There are many conversations that could be had around the question of how representative these instruments are of the actual people rather than the politicos that negotiate them, but beyond that recourse to an international legal instrument is always an inherently political decision, moderated by the extent to which we believe those values have been violated, to which we believe we have a responsibility to respond to those violations and, yes, to which the interests of various nations overlap. These considerations do not necessarily reduce from the efficacy of the notion of international law. They are merely a reflection of the reality of power in the modern system. It means that anyone who challenges the notion of an international law could either challenge the actual implementation of the legal framework or who we believe is responsible for responding to the violations or the manner in which we conceptualise power in the international system. I believe that you can’t fight all three battles at the same time, simply because you are either fighting one battle well or spreading yourself too thinly and fighting all battles poorly.
The case of Libya is a reminder that power matters, as does who wields it and why. If Europe and the US had no interest in Libya’s oil, or securing the Mediterranean against the refugee influx, there would likely be no warrant issued for the Gaddafis. However, it is also a reminder that when the people of Libya needed protection, African nations raising their voices were scarce on the ground, partly through a culture of silence that has opened up the door to impunity in the past, but also due to the current power dynamic in the international system where money buys you influence and African countries (say they) don’t have money. Until this power dynamic can be effectively challenged, it is in the interest of African nations to find a way of making existing systems work to their advantage, most importantly to work towards protecting African people.
There is no contradiction between wanting to build an international legal order that works for those that need the most protection and challenging the order of power in international politics. It’s simply a question of picking battles and keeping sight of the overall goal of the war, which in this case is making Africa safer for all Africans.
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* Please send comments to editor[at]pambazuka[dot]org or comment online at Pambazuka News.
Inquirer's 'heavy weight' Patrick K. Wrokpoh is dead
C. Winnie Saywah
Death has struck the Inquirer Newspaper family leaving one of its senior editors, Patrick Karmle Wrokpoh, dead. Patrick died Friday night, June 24, 2011, upon arrival at the Catholic Hospital following a brief illness. Journalist Wrokpoh was born on June 1, 1973 and graduated from the D. Twe High School in New Kru Town. He was a graduating senior student at the African Methodist Episcopal University reading Mass Communication. He was also a full member of the Press Union of Liberia and the Sport Writers Association of Liberia. The late Patrick attended many fellowships and international functions including the Olympic held in China.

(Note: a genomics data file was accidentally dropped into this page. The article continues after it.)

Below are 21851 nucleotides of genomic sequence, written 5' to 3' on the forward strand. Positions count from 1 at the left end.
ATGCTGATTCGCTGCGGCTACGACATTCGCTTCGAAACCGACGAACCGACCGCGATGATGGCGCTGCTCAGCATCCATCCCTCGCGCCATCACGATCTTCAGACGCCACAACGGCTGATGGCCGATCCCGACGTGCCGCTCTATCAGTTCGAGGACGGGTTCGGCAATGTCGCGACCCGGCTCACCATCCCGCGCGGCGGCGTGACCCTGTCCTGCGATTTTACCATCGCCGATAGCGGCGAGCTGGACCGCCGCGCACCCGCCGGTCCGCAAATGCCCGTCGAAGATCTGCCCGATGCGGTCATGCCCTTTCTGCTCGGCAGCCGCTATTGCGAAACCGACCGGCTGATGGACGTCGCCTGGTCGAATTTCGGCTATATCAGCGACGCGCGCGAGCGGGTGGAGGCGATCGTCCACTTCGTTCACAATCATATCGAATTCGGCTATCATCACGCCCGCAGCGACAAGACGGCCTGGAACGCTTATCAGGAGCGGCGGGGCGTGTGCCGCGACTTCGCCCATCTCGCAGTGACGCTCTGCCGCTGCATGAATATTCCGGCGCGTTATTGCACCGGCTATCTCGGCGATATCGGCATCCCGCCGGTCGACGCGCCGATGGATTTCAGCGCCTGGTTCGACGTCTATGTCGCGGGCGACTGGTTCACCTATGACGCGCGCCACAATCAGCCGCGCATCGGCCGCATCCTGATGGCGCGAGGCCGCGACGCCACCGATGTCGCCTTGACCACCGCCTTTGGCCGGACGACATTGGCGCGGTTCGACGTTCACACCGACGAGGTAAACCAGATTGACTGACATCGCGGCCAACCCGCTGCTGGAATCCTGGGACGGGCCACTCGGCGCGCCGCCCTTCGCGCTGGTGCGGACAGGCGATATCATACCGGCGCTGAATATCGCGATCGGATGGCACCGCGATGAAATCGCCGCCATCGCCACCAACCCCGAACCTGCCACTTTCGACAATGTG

The late Patrick who has worked as a practicing journalist for the past 13 years was also the chief reporter at the New National Newspaper owned and operated by Sando Moore and he also provided media consultation for the New Republic Newspaper. The late Journalist Wrokpoh was the current Liberian Correspondent of the Chinese News Agency (XINHUA) and China Africa Magazine all based in Beijing, China.
He was also a contributor to Pambazuka News of South Africa having completed and participated in the 2010 African Journalists Study Tour in Beijing, China organized by Fahamu based in South Africa. Mr. Wrokpoh was a 2008 Climate Change Media Fellow becoming the first Liberian journalist on record to be accredited to attend and report on the United Nations Climate Change Summit after 13 years. It was the 14th edition held in Poznan, Poland and he participated after he was selected for a fellowship program organized by Panos London, Interviews and the International Institute of Environmental Development (IIED) on climate change reporting.
He also served as the Liberian Correspondent of the United Nations Integrated Regional Information News Network (IRIN), African News Dimension (AND) and Agency France Press (AFP). He also worked as a contractor for three months with the European Union in Liberia.
Patrick joined the Inquirer as a sports reporter and later rose to the position of a sports editor. He advanced in his reportorial duties not only reporting on sports but he reported on politics as well as other issues with passion for the profession. Due to this dedication and commitment to duty at the institution, he had the confidence of many and travelled extensively out of the country. The late Patrick went to Tokyo, Japan as guest of the Japanese Atomic Agency and the Foreign Ministry of that country.
The late Journalist was selected through a competitive application process by the agency in collaboration with the Foreign Ministry to attend a special forum on disarmament and non-proliferation of nuclear weapon. He was the only Liberian journalist selected for the forum.
He visited several Japanese cities that were hit by US atomic bombs during World War II, including the Hiroshima Memorial Park, Nagasaki and the site of the Nuclear Power Plant in that country and participated in the Global forum on Disarmament and Non-Proliferation Education.